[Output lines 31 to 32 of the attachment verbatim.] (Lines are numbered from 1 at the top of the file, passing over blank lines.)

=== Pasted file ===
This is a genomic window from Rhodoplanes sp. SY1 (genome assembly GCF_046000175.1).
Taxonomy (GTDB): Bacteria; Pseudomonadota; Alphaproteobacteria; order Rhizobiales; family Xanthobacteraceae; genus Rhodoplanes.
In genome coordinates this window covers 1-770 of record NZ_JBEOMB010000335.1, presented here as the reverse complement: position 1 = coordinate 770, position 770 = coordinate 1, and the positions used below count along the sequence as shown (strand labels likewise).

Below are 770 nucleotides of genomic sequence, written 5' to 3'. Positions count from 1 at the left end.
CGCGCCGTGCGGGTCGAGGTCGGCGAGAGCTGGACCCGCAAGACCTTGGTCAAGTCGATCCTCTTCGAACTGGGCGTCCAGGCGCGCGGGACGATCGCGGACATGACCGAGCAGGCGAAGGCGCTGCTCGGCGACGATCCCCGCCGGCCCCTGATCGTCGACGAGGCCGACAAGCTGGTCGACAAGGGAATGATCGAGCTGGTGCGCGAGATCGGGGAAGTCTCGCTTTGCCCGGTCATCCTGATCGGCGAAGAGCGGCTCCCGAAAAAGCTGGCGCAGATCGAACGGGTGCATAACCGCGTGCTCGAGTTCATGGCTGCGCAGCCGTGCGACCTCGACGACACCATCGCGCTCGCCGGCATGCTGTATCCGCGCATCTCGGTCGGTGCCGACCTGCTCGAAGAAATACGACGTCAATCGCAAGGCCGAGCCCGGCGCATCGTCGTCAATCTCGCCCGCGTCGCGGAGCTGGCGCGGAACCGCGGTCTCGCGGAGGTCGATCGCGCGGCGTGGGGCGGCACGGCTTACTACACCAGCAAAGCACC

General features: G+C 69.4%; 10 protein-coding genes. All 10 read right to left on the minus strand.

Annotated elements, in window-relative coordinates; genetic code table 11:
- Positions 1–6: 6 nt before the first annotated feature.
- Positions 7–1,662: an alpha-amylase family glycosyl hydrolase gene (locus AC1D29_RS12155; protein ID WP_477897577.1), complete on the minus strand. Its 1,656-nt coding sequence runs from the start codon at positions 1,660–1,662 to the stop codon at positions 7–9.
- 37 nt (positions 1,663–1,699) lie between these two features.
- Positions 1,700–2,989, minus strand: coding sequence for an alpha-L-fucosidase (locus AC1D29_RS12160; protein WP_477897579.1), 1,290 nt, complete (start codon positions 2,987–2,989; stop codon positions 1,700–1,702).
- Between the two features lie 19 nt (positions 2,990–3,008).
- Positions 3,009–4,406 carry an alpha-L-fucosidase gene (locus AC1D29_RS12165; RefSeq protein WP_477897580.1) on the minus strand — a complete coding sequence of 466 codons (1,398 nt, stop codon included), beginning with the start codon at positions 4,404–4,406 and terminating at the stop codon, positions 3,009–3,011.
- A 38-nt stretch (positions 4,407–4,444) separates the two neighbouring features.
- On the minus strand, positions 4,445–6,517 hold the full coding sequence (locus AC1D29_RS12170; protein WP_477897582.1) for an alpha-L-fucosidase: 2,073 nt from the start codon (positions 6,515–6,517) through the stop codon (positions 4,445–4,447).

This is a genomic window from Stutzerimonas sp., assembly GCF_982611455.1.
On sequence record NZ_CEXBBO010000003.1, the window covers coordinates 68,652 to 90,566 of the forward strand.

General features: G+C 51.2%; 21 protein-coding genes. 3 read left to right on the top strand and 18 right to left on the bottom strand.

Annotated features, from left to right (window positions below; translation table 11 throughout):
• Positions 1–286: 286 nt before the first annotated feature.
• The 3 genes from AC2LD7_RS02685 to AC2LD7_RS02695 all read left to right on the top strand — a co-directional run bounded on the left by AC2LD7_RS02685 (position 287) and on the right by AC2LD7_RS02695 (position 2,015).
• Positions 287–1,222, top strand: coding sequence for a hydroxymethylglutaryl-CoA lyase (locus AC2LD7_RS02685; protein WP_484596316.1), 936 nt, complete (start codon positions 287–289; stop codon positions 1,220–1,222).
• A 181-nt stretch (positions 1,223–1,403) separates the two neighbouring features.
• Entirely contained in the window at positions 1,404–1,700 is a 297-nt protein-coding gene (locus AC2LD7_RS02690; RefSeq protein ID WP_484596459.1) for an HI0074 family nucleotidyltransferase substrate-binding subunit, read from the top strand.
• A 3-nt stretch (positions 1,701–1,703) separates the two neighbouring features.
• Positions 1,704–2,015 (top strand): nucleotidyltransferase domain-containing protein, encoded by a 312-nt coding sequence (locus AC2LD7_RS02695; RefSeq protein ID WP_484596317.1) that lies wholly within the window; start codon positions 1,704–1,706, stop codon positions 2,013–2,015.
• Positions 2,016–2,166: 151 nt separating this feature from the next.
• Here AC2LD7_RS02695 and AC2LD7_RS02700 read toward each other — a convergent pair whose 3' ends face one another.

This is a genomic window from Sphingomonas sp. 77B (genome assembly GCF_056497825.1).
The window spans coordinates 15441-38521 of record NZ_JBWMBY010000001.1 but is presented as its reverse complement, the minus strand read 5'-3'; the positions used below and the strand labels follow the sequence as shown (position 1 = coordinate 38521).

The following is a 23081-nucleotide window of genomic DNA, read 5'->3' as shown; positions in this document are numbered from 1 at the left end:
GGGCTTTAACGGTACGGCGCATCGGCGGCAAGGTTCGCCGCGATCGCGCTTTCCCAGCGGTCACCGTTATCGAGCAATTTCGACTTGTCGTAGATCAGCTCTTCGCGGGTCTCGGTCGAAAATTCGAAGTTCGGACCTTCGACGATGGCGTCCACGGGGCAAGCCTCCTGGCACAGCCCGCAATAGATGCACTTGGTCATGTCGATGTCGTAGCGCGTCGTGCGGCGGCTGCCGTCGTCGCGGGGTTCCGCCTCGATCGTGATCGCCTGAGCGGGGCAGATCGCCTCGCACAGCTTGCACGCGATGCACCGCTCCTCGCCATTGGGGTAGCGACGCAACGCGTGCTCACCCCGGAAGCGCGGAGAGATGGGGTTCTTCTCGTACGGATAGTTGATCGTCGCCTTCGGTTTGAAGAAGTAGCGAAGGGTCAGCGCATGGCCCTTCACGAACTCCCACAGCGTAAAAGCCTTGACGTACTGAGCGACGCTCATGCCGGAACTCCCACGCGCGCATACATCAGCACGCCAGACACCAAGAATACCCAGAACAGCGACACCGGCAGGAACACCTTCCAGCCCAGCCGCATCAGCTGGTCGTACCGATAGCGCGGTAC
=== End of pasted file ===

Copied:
The following is a 23081-nucleotide window of genomic DNA, read 5'->3' as shown; positions in this document are numbered from 1 at the left end:
GGGCTTTAACGGTACGGCGCATCGGCGGCAAGGTTCGCCGCGATCGCGCTTTCCCAGCGGTCACCGTTATCGAGCAATTTCGACTTGTCGTAGATCAGCTCTTCGCGGGTCTCGGTCGAAAATTCGAAGTTCGGACCTTCGACGATGGCGTCCACGGGGCAAGCCTCCTGGCACAGCCCGCAATAGATGCACTTGGTCATGTCGATGTCGTAGCGCGTCGTGCGGCGGCTGCCGTCGTCGCGGGGTTCCGCCTCGATCGTGATCGCCTGAGCGGGGCAGATCGCCTCGCACAGCTTGCACGCGATGCACCGCTCCTCGCCATTGGGGTAGCGACGCAACGCGTGCTCACCCCGGAAGCGCGGAGAGATGGGGTTCTTCTCGTACGGATAGTTGATCGTCGCCTTCGGTTTGAAGAAGTAGCGAAGGGTCAGCGCATGGCCCTTCACGAACTCCCACAGCGTAAAAGCCTTGACGTACTGAGCGACGCTCATGCCGGAACTCCCACGCGCGCATACATCAGCACGCCAGACACCAAGAATACCCAGAACAGCGACACCGGCAGGAACACCTTCCAGCCCAGCCGCATCAGCTGGTCGTACCGATAGCGCGGTAC